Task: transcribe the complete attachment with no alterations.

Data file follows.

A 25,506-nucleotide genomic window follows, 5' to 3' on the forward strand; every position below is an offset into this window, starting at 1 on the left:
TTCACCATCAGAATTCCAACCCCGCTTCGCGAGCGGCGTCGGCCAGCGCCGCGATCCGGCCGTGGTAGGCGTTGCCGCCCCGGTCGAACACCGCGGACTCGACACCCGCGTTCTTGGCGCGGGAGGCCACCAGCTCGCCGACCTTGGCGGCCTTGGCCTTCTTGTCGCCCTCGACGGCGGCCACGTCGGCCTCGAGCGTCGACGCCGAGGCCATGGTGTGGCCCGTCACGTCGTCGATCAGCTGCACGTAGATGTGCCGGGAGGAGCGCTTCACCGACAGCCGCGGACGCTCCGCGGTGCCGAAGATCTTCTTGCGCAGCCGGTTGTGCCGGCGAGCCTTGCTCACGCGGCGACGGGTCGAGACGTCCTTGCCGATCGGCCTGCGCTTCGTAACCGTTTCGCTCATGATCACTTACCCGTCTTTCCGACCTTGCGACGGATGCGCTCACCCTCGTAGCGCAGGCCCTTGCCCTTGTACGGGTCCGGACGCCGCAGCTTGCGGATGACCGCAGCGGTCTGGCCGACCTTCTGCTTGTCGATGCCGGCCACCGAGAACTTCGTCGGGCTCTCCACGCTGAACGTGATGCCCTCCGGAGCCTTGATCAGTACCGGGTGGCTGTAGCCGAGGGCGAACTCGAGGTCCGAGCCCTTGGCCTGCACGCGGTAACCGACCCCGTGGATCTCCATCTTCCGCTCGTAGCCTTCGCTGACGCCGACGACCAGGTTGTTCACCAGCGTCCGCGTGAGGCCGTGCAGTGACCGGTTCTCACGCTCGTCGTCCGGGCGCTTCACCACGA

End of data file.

A 25,506-nucleotide genomic window follows, 5' to 3' on the forward strand; every position below is an offset into this window, starting at 1 on the left:
TTCACCATCAGAATTCCAACCCCGCTTCGCGAGCGGCGTCGGCCAGCGCCGCGATCCGGCCGTGGTAGGCGTTGCCGCCCCGGTCGAACACCGCGGACTCGACACCCGCGTTCTTGGCGCGGGAGGCCACCAGCTCGCCGACCTTGGCGGCCTTGGCCTTCTTGTCGCCCTCGACGGCGGCCACGTCGGCCTCGAGCGTCGACGCCGAGGCCATGGTGTGGCCCGTCACGTCGTCGATCAGCTGCACGTAGATGTGCCGGGAGGAGCGCTTCACCGACAGCCGCGGACGCTCCGCGGTGCCGAAGATCTTCTTGCGCAGCCGGTTGTGCCGGCGAGCCTTGCTCACGCGGCGACGGGTCGAGACGTCCTTGCCGATCGGCCTGCGCTTCGTAACCGTTTCGCTCATGATCACTTACCCGTCTTTCCGACCTTGCGACGGATGCGCTCACCCTCGTAGCGCAGGCCCTTGCCCTTGTACGGGTCCGGACGCCGCAGCTTGCGGATGACCGCAGCGGTCTGGCCGACCTTCTGCTTGTCGATGCCGGCCACCGAGAACTTCGTCGGGCTCTCCACGCTGAACGTGATGCCCTCCGGAGCCTTGATCAGTACCGGGTGGCTGTAGCCGAGGGCGAACTCGAGGTCCGAGCCCTTGGCCTGCACGCGGTAACCGACCCCGTGGATCTCCATCTTCCGCTCGTAGCCTTCGCTGACGCCGACGACCAGGTTGTTCACCAGCGTCCGCGTGAGGCCGTGCAGTGACCGGTTCTCACGCTCGTCGTCCGGGCGCTTCACCACGA